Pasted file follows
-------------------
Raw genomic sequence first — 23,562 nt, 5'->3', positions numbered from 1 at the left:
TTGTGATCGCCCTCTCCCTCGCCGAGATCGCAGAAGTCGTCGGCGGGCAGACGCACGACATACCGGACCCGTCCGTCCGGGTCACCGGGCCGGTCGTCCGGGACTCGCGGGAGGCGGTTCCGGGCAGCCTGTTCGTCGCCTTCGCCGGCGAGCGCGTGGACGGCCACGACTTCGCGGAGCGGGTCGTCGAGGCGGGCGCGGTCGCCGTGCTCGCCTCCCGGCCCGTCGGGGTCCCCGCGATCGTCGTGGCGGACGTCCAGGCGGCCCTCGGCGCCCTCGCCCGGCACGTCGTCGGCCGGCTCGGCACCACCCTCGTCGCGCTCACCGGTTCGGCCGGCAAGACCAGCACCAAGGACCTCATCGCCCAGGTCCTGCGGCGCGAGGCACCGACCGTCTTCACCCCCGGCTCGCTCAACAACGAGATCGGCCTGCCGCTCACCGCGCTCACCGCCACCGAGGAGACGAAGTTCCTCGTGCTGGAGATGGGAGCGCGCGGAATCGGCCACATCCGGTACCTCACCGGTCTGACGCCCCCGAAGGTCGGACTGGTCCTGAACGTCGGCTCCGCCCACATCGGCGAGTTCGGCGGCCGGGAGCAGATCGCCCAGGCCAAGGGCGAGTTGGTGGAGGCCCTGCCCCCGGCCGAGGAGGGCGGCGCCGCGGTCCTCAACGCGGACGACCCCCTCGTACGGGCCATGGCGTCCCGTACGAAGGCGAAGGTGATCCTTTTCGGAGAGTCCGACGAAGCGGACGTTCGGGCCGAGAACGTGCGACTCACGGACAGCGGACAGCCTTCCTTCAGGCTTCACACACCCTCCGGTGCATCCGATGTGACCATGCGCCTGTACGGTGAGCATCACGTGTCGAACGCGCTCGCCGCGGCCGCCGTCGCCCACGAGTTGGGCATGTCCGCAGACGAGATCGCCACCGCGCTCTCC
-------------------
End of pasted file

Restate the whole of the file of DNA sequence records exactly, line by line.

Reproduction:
Raw genomic sequence first — 23,562 nt, 5'->3', positions numbered from 1 at the left:
TTGTGATCGCCCTCTCCCTCGCCGAGATCGCAGAAGTCGTCGGCGGGCAGACGCACGACATACCGGACCCGTCCGTCCGGGTCACCGGGCCGGTCGTCCGGGACTCGCGGGAGGCGGTTCCGGGCAGCCTGTTCGTCGCCTTCGCCGGCGAGCGCGTGGACGGCCACGACTTCGCGGAGCGGGTCGTCGAGGCGGGCGCGGTCGCCGTGCTCGCCTCCCGGCCCGTCGGGGTCCCCGCGATCGTCGTGGCGGACGTCCAGGCGGCCCTCGGCGCCCTCGCCCGGCACGTCGTCGGCCGGCTCGGCACCACCCTCGTCGCGCTCACCGGTTCGGCCGGCAAGACCAGCACCAAGGACCTCATCGCCCAGGTCCTGCGGCGCGAGGCACCGACCGTCTTCACCCCCGGCTCGCTCAACAACGAGATCGGCCTGCCGCTCACCGCGCTCACCGCCACCGAGGAGACGAAGTTCCTCGTGCTGGAGATGGGAGCGCGCGGAATCGGCCACATCCGGTACCTCACCGGTCTGACGCCCCCGAAGGTCGGACTGGTCCTGAACGTCGGCTCCGCCCACATCGGCGAGTTCGGCGGCCGGGAGCAGATCGCCCAGGCCAAGGGCGAGTTGGTGGAGGCCCTGCCCCCGGCCGAGGAGGGCGGCGCCGCGGTCCTCAACGCGGACGACCCCCTCGTACGGGCCATGGCGTCCCGTACGAAGGCGAAGGTGATCCTTTTCGGAGAGTCCGACGAAGCGGACGTTCGGGCCGAGAACGTGCGACTCACGGACAGCGGACAGCCTTCCTTCAGGCTTCACACACCCTCCGGTGCATCCGATGTGACCATGCGCCTGTACGGTGAGCATCACGTGTCGAACGCGCTCGCCGCGGCCGCCGTCGCCCACGAGTTGGGCATGTCCGCAGACGAGATCGCCACCGCGCTCTCC